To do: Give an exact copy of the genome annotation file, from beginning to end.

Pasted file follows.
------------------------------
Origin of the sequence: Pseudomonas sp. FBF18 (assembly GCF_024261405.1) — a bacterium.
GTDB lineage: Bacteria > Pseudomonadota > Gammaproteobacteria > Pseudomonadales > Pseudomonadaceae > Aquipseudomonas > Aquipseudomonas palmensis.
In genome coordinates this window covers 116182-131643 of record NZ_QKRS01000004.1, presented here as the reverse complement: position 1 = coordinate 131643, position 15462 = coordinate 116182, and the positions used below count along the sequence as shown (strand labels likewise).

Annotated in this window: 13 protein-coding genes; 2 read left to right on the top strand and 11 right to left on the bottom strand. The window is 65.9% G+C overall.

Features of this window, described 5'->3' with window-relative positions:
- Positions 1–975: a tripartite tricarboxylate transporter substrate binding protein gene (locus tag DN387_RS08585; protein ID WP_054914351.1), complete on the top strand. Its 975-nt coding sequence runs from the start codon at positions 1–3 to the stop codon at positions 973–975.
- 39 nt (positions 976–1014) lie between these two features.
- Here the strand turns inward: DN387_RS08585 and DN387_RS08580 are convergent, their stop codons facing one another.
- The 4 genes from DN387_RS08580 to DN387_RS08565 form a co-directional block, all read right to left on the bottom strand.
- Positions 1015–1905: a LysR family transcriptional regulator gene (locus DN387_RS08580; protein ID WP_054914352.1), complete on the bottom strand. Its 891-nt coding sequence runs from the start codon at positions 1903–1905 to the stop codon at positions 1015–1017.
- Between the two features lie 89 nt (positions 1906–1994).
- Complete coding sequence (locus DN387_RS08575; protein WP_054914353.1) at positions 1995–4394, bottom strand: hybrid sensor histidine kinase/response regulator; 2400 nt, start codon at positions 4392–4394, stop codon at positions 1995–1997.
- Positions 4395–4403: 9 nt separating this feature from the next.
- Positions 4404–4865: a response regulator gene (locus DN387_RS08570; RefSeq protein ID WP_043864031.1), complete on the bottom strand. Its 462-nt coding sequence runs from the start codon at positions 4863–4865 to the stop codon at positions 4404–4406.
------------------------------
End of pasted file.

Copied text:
Origin of the sequence: Pseudomonas sp. FBF18 (assembly GCF_024261405.1) — a bacterium.
GTDB lineage: Bacteria > Pseudomonadota > Gammaproteobacteria > Pseudomonadales > Pseudomonadaceae > Aquipseudomonas > Aquipseudomonas palmensis.
In genome coordinates this window covers 116182-131643 of record NZ_QKRS01000004.1, presented here as the reverse complement: position 1 = coordinate 131643, position 15462 = coordinate 116182, and the positions used below count along the sequence as shown (strand labels likewise).

Annotated in this window: 13 protein-coding genes; 2 read left to right on the top strand and 11 right to left on the bottom strand. The window is 65.9% G+C overall.

Features of this window, described 5'->3' with window-relative positions:
- Positions 1–975: a tripartite tricarboxylate transporter substrate binding protein gene (locus tag DN387_RS08585; protein ID WP_054914351.1), complete on the top strand. Its 975-nt coding sequence runs from the start codon at positions 1–3 to the stop codon at positions 973–975.
- 39 nt (positions 976–1014) lie between these two features.
- Here the strand turns inward: DN387_RS08585 and DN387_RS08580 are convergent, their stop codons facing one another.
- The 4 genes from DN387_RS08580 to DN387_RS08565 form a co-directional block, all read right to left on the bottom strand.
- Positions 1015–1905: a LysR family transcriptional regulator gene (locus DN387_RS08580; protein ID WP_054914352.1), complete on the bottom strand. Its 891-nt coding sequence runs from the start codon at positions 1903–1905 to the stop codon at positions 1015–1017.
- Between the two features lie 89 nt (positions 1906–1994).
- Complete coding sequence (locus DN387_RS08575; protein WP_054914353.1) at positions 1995–4394, bottom strand: hybrid sensor histidine kinase/response regulator; 2400 nt, start codon at positions 4392–4394, stop codon at positions 1995–1997.
- Positions 4395–4403: 9 nt separating this feature from the next.
- Positions 4404–4865: a response regulator gene (locus DN387_RS08570; RefSeq protein ID WP_043864031.1), complete on the bottom strand. Its 462-nt coding sequence runs from the start codon at positions 4863–4865 to the stop codon at positions 4404–4406.